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HMS Audacious


Superdreadnought Battleship


United Kingdom | 1913



"HMS Audacious was lost to a German naval mine on October 27th, 1914 during World War 1."



Authored By: Staff Writer | Last Edited: 07/14/2017 | Content ©www.MilitaryFactory.com | The following text is exclusive to this site; No A.I. was used in the generation of this content.
Naval warship design was rewritten with the arrival of HMS Dreadnought in 1906 for the British Royal Navy. This supremacy on the water continued into World War 1 (1914-1918) as the service remained one of the more potent fighting forces on the planet. Before entering into Total War, a slew of other vessels arrived to strengthen British firepower at sea and this included HMS Audacious.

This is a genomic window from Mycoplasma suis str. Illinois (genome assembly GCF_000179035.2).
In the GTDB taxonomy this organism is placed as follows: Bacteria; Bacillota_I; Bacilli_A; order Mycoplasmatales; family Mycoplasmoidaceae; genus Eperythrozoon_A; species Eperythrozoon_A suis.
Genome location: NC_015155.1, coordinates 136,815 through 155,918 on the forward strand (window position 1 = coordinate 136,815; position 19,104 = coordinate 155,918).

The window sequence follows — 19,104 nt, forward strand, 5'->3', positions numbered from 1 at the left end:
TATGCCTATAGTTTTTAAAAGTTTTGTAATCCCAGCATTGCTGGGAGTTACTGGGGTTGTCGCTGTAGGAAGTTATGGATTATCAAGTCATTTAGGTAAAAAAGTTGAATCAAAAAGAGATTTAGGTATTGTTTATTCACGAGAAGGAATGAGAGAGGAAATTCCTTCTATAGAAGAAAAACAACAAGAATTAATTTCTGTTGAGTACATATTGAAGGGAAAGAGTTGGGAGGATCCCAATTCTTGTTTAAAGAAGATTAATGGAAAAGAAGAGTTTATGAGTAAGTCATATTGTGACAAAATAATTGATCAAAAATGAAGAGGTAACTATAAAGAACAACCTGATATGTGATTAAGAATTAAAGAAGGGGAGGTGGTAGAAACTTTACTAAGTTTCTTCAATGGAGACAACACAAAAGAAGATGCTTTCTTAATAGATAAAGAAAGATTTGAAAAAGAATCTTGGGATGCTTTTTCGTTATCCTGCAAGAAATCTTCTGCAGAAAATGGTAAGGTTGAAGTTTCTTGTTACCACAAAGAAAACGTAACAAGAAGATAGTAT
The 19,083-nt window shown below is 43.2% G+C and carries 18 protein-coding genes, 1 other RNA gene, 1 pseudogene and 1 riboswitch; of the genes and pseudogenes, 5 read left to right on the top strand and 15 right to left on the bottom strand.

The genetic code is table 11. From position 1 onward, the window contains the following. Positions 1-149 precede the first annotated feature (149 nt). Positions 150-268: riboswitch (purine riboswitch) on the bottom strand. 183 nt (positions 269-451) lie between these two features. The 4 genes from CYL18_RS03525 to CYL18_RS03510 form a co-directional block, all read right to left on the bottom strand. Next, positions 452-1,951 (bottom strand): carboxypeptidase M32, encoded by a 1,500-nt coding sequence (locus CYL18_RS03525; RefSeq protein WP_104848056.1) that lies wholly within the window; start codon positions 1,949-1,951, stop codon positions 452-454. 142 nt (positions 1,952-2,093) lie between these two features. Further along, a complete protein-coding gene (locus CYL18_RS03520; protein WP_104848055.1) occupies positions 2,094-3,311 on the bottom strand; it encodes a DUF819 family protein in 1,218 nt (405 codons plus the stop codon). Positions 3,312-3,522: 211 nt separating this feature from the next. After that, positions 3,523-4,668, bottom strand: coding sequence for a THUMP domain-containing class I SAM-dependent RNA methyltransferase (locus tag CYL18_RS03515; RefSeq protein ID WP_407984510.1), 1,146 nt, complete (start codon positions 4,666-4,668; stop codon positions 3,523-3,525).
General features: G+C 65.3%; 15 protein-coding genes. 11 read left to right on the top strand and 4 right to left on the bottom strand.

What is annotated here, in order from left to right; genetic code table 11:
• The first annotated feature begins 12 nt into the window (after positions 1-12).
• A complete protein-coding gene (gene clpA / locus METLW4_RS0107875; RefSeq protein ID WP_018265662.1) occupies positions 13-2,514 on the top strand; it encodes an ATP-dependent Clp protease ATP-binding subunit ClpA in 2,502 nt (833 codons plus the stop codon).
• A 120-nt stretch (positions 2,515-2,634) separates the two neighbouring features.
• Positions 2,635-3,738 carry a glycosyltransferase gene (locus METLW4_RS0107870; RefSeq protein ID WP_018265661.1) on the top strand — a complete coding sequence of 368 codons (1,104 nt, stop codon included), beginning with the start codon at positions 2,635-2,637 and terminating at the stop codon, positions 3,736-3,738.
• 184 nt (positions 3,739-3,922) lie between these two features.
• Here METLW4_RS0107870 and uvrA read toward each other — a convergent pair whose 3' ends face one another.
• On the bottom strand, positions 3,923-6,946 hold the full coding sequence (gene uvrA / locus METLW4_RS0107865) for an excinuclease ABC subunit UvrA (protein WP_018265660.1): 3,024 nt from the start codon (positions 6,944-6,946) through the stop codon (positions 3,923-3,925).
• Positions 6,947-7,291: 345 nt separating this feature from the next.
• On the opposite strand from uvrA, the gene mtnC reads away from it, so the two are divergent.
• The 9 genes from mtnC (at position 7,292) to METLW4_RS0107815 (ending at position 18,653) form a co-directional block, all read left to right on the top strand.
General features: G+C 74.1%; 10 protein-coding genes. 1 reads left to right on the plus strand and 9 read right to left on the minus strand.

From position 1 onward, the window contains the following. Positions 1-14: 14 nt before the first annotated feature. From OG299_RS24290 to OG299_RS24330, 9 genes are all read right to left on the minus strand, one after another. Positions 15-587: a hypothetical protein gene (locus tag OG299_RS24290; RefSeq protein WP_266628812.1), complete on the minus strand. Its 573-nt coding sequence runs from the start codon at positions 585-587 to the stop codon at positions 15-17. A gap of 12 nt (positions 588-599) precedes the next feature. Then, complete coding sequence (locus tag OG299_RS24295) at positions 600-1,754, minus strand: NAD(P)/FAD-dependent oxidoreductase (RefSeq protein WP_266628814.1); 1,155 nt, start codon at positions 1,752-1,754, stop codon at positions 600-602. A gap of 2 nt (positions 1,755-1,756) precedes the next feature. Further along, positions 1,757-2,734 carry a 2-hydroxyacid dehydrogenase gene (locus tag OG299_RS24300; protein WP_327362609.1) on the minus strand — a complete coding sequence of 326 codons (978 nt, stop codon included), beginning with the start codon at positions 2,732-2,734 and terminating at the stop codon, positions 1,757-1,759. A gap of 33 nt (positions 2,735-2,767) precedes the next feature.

HMS Audacious was a battleship of the King George V-class which numbered four-strong. She was the third behind HMS King George V and HMS Centurion and arrived before HMS Ajax. The vessels were adopted to replace the aging Orion-class battleships, another four-strong group that were built as "super-dreadnoughts".

Super-dreadnoughts represented an evolution of the dreadnought fighting types appearing no more than six years prior. The Orion-class marked the first super-dreadnoughts to enter service in the British Navy and a 2,000 increase in displacement marked the primary difference when compared to typical dreadnought warships of the period. Additionally, the ships carried 13.5" main gun batteries and all of the guns were arranged along centerline - offering a considerable broadside shot.